Tom Neff wrote,
| I didn't message Gateway's postmaster, btw, because I don't want them
| collaring some poor shlub in Accounts Receivable and demanding to know why
| she/he is using company computers to read a non-work related Digest. This
| is its own meta-problem for many of us, I suspect.
No kidding. I got burned on that once and swore it off forever. A member
started returning odd bounces that looked to be end-user-generated, and I
asked his postmaster about it. The subscriber flamed me back for getting him
in trouble; hey, how was I to know he wasn't allowed to receive my list at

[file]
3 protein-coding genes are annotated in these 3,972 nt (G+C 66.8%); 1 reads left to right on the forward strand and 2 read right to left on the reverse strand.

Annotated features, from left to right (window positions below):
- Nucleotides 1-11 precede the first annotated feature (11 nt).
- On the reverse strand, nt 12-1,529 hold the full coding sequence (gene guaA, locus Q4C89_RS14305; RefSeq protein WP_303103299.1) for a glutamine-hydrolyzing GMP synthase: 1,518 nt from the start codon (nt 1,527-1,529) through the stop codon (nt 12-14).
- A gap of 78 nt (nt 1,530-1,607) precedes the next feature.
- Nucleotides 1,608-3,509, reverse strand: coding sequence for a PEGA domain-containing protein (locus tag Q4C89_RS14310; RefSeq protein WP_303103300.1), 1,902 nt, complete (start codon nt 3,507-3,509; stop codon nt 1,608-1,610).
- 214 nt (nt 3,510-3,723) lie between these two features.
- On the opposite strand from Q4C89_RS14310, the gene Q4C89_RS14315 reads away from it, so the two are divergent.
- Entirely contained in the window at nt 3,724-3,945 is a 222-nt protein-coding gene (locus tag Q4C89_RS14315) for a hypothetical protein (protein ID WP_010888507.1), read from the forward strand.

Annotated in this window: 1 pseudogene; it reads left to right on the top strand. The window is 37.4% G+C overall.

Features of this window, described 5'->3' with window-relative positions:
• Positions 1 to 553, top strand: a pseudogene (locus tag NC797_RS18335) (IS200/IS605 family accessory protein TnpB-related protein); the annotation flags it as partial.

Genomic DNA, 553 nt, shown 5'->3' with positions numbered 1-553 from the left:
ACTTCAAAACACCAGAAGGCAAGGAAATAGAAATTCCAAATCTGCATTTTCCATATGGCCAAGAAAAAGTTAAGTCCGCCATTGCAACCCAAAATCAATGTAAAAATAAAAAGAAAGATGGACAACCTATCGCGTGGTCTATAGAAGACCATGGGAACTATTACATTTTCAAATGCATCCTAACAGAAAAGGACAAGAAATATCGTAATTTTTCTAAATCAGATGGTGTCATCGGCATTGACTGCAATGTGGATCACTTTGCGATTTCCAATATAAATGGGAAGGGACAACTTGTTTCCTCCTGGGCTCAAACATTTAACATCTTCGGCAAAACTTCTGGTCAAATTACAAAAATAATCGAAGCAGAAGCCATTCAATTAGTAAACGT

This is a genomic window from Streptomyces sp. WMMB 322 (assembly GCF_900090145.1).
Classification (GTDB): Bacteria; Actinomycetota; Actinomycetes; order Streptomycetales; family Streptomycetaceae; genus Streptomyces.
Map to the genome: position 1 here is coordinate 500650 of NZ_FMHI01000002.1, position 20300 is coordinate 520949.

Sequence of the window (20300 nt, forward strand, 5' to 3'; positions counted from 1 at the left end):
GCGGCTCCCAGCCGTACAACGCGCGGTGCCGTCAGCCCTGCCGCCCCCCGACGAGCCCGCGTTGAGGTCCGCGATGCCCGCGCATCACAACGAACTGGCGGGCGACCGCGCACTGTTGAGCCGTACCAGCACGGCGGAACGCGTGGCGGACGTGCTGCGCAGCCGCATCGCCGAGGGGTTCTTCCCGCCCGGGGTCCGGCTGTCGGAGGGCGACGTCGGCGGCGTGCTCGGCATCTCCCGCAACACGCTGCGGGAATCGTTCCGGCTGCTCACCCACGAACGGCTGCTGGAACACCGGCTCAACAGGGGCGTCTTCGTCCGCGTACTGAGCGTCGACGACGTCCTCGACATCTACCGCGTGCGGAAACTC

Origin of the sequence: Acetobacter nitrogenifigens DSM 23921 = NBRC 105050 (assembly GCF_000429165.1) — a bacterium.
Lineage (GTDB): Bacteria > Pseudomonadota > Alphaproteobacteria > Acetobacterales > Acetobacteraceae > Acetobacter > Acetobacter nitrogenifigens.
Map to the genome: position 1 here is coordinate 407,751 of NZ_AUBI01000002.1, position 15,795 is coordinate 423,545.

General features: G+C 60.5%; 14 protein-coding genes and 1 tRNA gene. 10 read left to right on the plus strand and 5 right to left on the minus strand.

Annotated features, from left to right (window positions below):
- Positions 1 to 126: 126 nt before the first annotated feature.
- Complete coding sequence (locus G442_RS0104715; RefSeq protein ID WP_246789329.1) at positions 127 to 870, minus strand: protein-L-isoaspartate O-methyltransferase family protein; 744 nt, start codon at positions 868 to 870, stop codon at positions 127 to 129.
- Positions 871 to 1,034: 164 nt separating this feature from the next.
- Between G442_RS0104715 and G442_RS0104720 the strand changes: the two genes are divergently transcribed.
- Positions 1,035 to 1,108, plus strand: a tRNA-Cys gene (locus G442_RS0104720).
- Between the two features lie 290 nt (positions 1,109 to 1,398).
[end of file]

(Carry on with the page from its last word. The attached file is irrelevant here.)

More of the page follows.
his job? It was his decision to su6scri6e! Naturally, now knowing that he
was violating company policy, I refused to be an accessory and cut him off.
I never chased down members' email problems any more after that with those in
control of the mail transports; unless I had another way to reach the member,
I just dealt with the problem as with any other reason for non-delivery. If
it's a company or school address, the subscribers don't want their superiors
to know about their personal use; if it's a for-pay ISP, it's not up to me to
fight for what service they get for their money; if it's an account on a free
mail server or with a free ISP, it's not up to me to argue what service they
get for watching the ad banners. It's an absolute no-win situation.
If I'd run a list that the bosses or the faculty had required employees or
students to join, it would be a different story.